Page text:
A laugh-out-loud funny romance that is equally dear and sweet, Accidentally Engaged is a must-read.
Reena Manji doesn’t love her career, her single status, and most of all, her family inserting themselves into every detail of her life. But when caring for her precious sourdough starters, Reena can drown it all out. At least until her father moves his newest employee across the hall—with hopes that Reena will marry him.
But Nadim’s not like the other Muslim bachelors-du-jour that her parents have dug up. If the Captain America body and the British accent weren’t enough, the man appears to love eating her bread creations as much as she loves making them. She sure as hell would never marry a man who works for her father, but friendship with a neighbor is okay, right? And when Reena’s career takes a nosedive, Nadim happily agrees to fake an engagement so they can enter a couples video cooking contest to win the artisan bread course of her dreams.
As cooking at home together brings them closer, things turn physical, but Reena isn’t worried. She knows Nadim is keeping secrets, but it’s fine—secrets are always on the menu where her family is concerned. And her heart is protected… she’s not marrying the man. But even secrets kept for self preservation have a way of getting out, especially when meddling parents and gossiping families are involved.
Funny, witty, and with main characters that are so easy to love and root for, Accidentally Engaged was an absolute delight.
I was initially expecting the cooking competition to take up much more time and space in the story but that’s only just one part of the narrative. The cooking competition is the catalyst that pushes Reena and Nadim together, but the story itself has so much more to it. And even though there are quite a few narrative threads in the story, it never felt too busy or lacking direction. At the heart, there was always Reena and Nadim, and their incredible connection.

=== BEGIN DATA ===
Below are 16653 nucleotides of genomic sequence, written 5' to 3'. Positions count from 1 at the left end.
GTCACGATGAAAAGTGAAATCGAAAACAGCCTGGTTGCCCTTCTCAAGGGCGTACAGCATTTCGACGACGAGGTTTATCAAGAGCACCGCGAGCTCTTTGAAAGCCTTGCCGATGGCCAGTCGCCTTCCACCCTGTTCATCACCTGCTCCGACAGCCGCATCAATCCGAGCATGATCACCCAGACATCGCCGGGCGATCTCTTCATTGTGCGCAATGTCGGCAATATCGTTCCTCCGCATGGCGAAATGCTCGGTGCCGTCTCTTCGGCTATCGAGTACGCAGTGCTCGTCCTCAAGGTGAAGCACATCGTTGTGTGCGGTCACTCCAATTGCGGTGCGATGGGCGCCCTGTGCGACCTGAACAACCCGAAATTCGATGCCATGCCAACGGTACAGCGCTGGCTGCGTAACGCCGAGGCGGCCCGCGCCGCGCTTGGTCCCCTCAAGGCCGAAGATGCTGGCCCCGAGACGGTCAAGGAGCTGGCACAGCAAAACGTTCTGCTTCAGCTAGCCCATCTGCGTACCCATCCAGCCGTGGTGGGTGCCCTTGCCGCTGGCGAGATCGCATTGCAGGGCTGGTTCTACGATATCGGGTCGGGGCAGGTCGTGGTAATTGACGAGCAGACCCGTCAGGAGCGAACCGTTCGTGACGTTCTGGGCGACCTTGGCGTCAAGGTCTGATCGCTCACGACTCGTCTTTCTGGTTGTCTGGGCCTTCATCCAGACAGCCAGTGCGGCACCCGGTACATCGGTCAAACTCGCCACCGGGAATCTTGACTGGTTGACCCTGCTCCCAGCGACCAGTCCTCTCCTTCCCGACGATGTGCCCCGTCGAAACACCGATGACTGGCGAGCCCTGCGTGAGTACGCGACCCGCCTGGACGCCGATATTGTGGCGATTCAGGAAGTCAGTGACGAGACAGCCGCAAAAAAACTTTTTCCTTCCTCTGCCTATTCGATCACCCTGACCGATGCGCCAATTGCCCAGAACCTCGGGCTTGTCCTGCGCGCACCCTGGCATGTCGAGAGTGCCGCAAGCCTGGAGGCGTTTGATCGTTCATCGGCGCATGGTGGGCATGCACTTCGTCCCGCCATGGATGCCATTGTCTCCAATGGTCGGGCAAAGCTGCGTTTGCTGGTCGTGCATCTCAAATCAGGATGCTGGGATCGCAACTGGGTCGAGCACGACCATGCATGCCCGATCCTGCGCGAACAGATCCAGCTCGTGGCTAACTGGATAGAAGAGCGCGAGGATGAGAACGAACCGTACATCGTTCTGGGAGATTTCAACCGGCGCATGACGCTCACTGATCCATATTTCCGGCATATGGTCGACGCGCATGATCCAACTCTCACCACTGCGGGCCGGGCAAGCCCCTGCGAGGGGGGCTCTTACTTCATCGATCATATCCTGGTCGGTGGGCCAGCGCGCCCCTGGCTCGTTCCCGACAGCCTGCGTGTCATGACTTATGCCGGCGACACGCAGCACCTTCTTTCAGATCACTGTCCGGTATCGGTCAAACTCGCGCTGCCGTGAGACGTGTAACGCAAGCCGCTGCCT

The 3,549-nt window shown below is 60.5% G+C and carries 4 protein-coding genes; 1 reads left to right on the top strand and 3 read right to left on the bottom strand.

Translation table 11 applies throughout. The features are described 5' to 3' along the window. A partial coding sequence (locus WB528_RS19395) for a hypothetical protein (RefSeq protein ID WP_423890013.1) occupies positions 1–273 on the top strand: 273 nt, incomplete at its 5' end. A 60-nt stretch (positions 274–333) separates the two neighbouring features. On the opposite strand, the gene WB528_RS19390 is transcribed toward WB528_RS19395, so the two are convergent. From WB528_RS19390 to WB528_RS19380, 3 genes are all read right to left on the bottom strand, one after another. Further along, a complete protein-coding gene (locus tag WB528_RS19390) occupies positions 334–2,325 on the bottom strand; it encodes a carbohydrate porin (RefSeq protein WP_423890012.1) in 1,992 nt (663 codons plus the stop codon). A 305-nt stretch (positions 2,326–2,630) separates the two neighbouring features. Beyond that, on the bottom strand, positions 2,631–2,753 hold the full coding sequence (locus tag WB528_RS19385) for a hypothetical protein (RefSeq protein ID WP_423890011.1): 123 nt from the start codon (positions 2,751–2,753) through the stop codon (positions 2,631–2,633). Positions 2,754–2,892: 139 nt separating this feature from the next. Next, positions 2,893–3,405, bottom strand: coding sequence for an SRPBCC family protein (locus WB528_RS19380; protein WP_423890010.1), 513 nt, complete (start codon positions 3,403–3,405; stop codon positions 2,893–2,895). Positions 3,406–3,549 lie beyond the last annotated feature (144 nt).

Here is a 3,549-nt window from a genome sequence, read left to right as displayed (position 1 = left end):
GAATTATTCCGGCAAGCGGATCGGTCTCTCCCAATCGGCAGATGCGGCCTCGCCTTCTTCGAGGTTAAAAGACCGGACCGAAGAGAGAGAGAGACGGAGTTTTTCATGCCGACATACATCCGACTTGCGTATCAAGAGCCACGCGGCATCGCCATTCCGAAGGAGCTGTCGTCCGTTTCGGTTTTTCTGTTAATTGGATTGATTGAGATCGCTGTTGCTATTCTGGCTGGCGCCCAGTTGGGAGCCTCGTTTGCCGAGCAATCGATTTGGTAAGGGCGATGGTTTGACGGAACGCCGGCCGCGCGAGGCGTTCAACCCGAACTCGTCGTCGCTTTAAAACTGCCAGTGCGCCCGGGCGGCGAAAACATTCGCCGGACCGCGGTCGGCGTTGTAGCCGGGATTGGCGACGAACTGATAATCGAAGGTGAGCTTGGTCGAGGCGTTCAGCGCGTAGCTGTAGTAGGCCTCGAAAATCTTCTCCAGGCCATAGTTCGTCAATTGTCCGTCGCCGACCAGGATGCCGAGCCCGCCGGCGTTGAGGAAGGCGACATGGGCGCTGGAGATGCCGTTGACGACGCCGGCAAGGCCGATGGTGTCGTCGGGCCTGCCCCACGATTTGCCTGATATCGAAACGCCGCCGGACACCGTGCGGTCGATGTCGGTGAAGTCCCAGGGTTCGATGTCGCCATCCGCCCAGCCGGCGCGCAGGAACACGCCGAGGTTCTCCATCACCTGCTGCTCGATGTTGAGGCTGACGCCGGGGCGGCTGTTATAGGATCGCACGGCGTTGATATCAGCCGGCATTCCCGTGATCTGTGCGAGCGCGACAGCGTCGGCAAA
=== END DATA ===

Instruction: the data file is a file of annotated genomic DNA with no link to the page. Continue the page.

I adored both of them so much. And there were so many fantastically funny and endearing moments—Nadim having 16 sourdough starters in his apartment, for one, her buying the anklet, for another—that by the end of the story, I really understood why the two of them were together and how strong their connection and chemistry was.
I thought the conflict was a bit silly. By the way Nadim was acting, you’d almost think he’d killed someone or done something awful in his past, so when you find out what the actual “twist” is, it’s hard not to think: “huh, was all that drama necessary?” Still, I appreciated that the two got over their conflict relatively quickly and communicated in the end.
I definitely recommend this story and am so looking forward to Heron’s next book, Kamila Knows Best!
I received a gifted copy of this book from the publisher. This has not impacted or influenced my review or opinions.
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